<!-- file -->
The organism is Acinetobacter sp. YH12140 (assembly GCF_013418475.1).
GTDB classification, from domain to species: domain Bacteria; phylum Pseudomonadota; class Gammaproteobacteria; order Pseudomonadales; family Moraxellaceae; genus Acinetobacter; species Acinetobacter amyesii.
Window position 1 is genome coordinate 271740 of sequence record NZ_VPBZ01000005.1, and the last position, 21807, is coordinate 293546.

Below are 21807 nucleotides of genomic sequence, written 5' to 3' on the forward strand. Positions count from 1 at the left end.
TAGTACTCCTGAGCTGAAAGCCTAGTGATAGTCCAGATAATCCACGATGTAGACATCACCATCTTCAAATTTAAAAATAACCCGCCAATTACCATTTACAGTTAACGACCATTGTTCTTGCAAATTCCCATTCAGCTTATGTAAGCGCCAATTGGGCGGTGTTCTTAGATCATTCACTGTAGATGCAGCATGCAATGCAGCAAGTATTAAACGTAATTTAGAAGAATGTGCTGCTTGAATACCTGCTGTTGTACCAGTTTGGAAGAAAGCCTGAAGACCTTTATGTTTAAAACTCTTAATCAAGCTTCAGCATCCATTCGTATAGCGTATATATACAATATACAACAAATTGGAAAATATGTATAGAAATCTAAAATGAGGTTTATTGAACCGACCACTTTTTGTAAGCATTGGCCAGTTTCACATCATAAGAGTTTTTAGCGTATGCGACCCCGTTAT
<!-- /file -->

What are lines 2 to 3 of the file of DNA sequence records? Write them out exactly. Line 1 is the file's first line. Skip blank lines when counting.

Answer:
GTDB classification, from domain to species: domain Bacteria; phylum Pseudomonadota; class Gammaproteobacteria; order Pseudomonadales; family Moraxellaceae; genus Acinetobacter; species Acinetobacter amyesii.
Window position 1 is genome coordinate 271740 of sequence record NZ_VPBZ01000005.1, and the last position, 21807, is coordinate 293546.